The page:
Where Everybody Knows Your Name: Creating a Blogging Tribe
By Tina Russo Radcliffe
How many blogs are there? These statistics are from Snitchim.com
Tumblr.com shows it has over 101.7 Million blogs with 44.6 Billion blog posts
WordPress.com has over 63 Million blogs
Livejournal reports to have 62.6 million blogs with
Weebly states it has over 12 million blogs
Blogster has over 582,754 blogs
How do you rate a blog? By the number of followers? Subscribers? Commenters?
In my opinion, a blog should be evaluated by how well the blog is doing the job it was created to do.
Seekerville, a blog of 13 authors began in 2007. The blog was an offshoot of a Yahoo group we formed to actually pray and help each other into publication. The members were all inspirational romance contest entrants who knew of each other because of our virtual meets through contests. Most of us had never met in real time.
How did a group of strangers build a strong blogging community? Of course it’s a God thing. But good business principles played into our community as well. From our Yahoo group came the strong desire to give back.
"No Marine Left Behind – A mantra that speaks to teamwork, loyalty and brotherhood that exists between Marines.” Our philosophy is similar, in the context of writers. We add an additional facet of reaching readers in a very real way. This is our underlying philosophy.
But how do you create a successful blog? Joe Friedlander provides the best post I know of on this topic. No need to reinvent great content. I agree with everything he says!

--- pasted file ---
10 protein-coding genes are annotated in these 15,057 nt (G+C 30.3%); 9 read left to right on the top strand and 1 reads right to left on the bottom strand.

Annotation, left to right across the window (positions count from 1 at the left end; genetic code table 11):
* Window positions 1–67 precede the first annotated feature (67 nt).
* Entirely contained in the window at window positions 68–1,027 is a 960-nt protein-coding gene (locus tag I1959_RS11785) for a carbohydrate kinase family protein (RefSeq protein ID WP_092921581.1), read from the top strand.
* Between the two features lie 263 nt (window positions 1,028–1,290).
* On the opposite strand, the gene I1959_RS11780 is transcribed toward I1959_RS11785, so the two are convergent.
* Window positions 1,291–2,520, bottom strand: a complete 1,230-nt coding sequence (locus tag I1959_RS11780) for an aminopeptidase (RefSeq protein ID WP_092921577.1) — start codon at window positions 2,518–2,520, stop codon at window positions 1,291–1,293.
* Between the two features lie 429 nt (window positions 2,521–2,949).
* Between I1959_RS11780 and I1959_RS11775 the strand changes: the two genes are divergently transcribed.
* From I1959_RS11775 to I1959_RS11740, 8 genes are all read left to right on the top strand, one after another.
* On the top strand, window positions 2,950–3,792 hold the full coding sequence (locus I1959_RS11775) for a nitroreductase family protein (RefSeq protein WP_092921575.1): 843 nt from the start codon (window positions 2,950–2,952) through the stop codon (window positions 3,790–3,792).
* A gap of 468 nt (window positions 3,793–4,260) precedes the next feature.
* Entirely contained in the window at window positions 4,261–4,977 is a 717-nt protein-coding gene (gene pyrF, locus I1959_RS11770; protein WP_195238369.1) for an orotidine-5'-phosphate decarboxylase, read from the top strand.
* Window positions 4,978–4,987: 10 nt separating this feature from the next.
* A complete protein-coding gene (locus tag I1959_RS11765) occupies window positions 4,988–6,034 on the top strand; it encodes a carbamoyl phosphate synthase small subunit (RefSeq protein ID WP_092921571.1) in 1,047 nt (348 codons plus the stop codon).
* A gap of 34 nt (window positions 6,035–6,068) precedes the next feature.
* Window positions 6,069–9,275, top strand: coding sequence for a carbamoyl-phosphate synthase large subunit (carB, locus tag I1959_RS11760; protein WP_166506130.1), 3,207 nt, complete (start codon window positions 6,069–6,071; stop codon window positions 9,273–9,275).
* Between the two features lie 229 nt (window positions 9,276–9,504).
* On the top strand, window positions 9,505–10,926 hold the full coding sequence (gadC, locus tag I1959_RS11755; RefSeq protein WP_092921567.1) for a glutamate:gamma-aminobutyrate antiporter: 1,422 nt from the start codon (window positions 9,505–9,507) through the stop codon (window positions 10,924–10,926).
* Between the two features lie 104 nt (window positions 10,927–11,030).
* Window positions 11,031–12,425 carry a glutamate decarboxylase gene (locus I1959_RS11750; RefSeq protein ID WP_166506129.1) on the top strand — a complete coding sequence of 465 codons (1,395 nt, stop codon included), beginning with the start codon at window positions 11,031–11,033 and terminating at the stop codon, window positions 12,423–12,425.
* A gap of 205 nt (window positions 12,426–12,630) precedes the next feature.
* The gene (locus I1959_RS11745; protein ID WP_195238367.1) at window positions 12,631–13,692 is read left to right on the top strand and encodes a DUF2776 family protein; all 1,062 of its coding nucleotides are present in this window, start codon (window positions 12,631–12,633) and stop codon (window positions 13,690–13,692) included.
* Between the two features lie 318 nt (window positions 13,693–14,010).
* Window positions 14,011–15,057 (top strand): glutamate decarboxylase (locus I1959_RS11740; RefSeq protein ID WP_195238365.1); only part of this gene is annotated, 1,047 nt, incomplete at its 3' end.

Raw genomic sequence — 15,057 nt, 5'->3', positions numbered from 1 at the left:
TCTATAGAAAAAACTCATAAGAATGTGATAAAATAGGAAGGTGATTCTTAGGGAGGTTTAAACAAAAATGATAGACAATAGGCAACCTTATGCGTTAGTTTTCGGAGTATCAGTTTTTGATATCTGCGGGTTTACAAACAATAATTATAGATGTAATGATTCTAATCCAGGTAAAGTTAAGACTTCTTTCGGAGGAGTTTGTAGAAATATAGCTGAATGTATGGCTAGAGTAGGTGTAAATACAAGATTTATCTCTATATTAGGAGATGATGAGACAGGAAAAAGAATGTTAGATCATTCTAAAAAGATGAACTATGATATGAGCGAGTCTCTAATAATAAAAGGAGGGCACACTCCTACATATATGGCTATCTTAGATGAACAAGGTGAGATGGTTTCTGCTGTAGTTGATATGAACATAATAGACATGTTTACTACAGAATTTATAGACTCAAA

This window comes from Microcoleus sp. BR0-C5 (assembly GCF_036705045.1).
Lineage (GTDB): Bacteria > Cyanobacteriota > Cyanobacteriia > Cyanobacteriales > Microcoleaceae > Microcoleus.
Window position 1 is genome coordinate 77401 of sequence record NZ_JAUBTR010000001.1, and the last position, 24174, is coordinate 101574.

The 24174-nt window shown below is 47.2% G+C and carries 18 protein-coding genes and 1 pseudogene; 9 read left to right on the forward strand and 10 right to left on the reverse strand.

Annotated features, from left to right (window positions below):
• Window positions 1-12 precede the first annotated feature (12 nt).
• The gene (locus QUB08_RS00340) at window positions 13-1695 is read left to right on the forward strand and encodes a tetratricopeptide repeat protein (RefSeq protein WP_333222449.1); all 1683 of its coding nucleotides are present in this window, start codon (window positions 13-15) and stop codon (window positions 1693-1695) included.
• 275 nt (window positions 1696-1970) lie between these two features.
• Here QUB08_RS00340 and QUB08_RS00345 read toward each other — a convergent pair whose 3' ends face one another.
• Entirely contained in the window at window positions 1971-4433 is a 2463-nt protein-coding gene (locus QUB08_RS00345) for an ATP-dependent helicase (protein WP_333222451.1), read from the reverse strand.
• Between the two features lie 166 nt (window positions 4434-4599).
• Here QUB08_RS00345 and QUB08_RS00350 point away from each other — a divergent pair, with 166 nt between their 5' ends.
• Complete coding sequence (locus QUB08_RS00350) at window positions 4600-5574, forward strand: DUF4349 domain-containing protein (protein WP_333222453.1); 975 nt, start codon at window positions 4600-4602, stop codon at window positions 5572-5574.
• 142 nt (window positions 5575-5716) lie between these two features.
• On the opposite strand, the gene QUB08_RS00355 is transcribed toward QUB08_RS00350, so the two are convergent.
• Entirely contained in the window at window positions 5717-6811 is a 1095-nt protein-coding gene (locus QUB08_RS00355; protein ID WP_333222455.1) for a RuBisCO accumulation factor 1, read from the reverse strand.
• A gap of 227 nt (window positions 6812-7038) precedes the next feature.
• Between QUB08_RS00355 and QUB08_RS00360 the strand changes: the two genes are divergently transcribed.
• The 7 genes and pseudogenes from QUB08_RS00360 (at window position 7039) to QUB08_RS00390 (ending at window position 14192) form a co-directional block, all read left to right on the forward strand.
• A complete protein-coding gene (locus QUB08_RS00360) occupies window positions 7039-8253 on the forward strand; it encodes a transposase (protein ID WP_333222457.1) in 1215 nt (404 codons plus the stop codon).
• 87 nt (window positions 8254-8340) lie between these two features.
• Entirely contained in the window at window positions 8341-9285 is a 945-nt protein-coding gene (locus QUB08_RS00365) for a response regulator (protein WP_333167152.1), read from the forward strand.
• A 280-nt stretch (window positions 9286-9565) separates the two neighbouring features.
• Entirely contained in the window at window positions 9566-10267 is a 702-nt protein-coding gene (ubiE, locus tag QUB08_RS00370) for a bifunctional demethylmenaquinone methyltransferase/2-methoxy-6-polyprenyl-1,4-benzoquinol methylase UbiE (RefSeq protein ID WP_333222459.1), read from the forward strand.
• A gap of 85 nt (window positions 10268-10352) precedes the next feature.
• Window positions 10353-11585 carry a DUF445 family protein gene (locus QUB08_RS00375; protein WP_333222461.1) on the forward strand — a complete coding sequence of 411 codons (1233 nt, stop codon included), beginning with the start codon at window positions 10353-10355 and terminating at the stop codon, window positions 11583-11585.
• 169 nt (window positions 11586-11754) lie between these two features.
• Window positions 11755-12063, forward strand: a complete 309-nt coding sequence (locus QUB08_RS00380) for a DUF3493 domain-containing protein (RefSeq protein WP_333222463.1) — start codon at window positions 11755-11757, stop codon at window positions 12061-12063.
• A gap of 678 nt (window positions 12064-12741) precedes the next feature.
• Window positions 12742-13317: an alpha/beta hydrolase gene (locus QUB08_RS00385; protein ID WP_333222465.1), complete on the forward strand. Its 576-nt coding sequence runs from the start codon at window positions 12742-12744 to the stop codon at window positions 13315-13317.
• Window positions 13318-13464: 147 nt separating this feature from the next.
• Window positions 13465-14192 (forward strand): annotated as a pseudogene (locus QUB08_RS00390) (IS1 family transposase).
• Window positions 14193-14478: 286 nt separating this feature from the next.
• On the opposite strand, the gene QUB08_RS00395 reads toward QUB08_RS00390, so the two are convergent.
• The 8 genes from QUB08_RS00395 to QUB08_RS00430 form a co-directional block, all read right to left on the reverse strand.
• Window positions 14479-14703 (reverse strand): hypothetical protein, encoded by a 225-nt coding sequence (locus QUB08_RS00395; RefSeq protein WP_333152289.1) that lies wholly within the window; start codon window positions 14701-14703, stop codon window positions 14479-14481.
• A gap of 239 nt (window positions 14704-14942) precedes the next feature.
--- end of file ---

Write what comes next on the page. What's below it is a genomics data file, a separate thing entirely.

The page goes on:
1. Produce evergreen content.
2. Write with a plan.
3. Build community.
4. Foster interaction.
5. Build a list.
6. Give readers a path to follow.
7. Build traffic with guest blogging.
8. Write what’s right.
9. Provide practical help.
To this I would add that baring deadlines, natural disasters, internet fail and out of office days, we expect everyone to show up (the 13 Seekers), and we expect all posts to go up at midnight. Consistency counts.
Behind closed doors Seekerville is like an orchestra. I am the unofficial conductor. To be clear, I help direct the many instruments of Seekerville. But there is no Seekerville without each and every instrument. Over the years we have divided up the responsibilities among us, and this makes the blog run smoothly.
We have also learned something about the dynamics of our blog and its role and responsibility. Some lessons were learned the hard way, through stumbles. Here are some of our unwritten rules and rules written in our guest blogging guidelines that steer our daily operations:
1. We aren’t about controversy.
2. We know our target audience and direct our posts to that audience.
3. We rarely do interviews and we don’t do book reviews.
4. Our posts do not proselytize but we aren’t afraid to share our beliefs.
5. Our post content covers these areas: inspirational and encouraging or educational.
6. We are not about blatant self-promotion.